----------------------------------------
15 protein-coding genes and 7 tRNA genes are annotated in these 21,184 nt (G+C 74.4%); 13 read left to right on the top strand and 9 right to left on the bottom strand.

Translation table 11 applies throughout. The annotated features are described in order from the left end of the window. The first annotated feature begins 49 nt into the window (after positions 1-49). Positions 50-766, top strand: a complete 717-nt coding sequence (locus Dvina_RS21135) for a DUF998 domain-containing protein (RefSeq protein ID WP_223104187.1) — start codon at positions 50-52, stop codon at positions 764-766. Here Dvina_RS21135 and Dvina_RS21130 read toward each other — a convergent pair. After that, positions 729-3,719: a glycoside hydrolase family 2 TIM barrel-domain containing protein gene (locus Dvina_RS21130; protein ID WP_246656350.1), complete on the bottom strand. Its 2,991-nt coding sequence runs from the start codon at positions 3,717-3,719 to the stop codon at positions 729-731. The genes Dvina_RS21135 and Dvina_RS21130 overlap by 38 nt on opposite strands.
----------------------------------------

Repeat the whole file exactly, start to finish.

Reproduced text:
15 protein-coding genes and 7 tRNA genes are annotated in these 21,184 nt (G+C 74.4%); 13 read left to right on the top strand and 9 right to left on the bottom strand.

Translation table 11 applies throughout. The annotated features are described in order from the left end of the window. The first annotated feature begins 49 nt into the window (after positions 1-49). Positions 50-766, top strand: a complete 717-nt coding sequence (locus Dvina_RS21135) for a DUF998 domain-containing protein (RefSeq protein ID WP_223104187.1) — start codon at positions 50-52, stop codon at positions 764-766. Here Dvina_RS21135 and Dvina_RS21130 read toward each other — a convergent pair. After that, positions 729-3,719: a glycoside hydrolase family 2 TIM barrel-domain containing protein gene (locus Dvina_RS21130; protein ID WP_246656350.1), complete on the bottom strand. Its 2,991-nt coding sequence runs from the start codon at positions 3,717-3,719 to the stop codon at positions 729-731. The genes Dvina_RS21135 and Dvina_RS21130 overlap by 38 nt on opposite strands.